Begun in 1866, Prospect Park is New York City’s second large park designed by Olmsted and Vaux. The 585-acre park has a 90-acre Long Meadow to the north and the 146-acre Ravine, a rugged, largely woodland expanse, to the east. Constructed streams, pools and waterfalls flow through the Ravine and feed into 60-acre Prospect Lake to the south, intersecting with unique bridges and traversed by footpaths and bridle paths. Olmsted and Vaux’s design also includes Nethermead, a rolling meadow within the Ravine; the Concert Grove on Prospect Lake; and rustic bridges, structures, furnishings, and other embellishments throughout the park.
Beginning in the late 1880s, McKim, Meade and White inserted grand and formal structures into the picturesque park. During this period, entrances were formalized (particularly Grand Army Plaza), Beaux-Arts edifices, such as the Boathouse, were erected, and sculptures and memorials by Daniel Chester French, Frederick MacMonnies, and Augustus Lukeman were added. Many rustic features were replaced by monumental stone infrastructure, and automobile access reshaped park circulation.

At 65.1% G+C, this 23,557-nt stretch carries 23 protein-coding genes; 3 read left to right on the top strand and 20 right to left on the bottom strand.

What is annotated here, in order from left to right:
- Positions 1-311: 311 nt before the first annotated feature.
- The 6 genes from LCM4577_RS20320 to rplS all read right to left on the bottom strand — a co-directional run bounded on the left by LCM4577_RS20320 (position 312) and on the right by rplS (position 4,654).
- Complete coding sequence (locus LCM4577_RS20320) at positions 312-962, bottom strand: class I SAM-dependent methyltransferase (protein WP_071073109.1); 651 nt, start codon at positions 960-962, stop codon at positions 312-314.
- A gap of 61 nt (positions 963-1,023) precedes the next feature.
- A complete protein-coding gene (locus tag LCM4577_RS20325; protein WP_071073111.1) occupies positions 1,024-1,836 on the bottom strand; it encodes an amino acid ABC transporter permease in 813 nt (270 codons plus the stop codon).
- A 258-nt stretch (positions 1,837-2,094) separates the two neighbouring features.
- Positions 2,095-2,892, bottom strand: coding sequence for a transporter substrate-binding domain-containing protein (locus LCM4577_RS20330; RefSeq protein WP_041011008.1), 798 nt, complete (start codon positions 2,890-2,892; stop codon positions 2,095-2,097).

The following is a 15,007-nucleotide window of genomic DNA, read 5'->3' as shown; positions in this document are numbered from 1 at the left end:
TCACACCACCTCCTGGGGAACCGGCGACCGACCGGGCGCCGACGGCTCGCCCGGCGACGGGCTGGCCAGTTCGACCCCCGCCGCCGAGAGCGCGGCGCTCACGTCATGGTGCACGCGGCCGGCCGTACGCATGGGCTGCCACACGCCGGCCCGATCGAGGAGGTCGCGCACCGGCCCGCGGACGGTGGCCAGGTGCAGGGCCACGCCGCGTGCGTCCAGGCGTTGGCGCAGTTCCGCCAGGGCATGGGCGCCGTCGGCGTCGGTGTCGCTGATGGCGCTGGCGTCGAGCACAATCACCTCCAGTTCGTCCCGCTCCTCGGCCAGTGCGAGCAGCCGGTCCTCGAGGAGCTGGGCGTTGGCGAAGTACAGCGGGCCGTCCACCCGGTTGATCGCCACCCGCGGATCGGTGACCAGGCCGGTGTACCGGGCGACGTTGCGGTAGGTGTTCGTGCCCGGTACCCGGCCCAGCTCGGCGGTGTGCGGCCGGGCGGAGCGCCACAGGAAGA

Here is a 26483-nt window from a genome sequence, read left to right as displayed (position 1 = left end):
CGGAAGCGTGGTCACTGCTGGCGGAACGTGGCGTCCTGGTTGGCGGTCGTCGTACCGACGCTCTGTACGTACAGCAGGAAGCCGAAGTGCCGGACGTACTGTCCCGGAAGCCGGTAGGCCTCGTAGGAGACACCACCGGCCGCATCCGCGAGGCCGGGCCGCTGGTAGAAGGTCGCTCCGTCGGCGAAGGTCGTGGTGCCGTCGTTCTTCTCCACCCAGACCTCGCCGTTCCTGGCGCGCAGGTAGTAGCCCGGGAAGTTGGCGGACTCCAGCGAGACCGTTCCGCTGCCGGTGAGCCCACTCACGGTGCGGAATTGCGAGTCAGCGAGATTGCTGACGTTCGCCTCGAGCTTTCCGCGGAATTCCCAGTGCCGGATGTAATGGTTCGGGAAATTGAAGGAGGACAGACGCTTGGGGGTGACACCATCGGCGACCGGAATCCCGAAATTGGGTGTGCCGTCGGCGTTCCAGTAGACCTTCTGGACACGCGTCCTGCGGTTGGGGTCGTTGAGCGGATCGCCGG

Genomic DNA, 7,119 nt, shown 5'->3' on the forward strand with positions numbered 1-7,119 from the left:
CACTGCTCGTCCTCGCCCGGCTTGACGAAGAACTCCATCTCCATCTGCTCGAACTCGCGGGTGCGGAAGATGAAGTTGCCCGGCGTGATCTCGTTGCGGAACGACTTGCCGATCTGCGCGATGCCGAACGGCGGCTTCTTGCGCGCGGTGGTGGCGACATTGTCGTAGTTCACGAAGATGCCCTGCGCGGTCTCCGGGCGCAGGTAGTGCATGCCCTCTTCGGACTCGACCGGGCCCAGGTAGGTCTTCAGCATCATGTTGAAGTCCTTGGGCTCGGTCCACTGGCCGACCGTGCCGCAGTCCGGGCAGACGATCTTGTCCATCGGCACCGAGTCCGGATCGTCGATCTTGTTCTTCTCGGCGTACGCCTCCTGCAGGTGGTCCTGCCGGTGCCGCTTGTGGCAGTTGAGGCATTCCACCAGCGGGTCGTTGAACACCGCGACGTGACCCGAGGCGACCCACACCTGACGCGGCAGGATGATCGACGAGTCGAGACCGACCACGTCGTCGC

Between 1930 and 1960, under Robert Moses and with Works Progress Administration funding, Prospect Park became a more active park, with new playgrounds, sports fields, the zoo, a bandshell, and a skating rink which obscures the Concert Grove’s position on the Lake. During this period numerous original park features were demolished and maintenance was diminished.
After years of decline, the Department of Parks and Prospect Park Alliance began restoration efforts in the 1980s. Prospect Park was designated a Scenic Landmark in 1975 and listed on the National Register of Historic Places in 1980.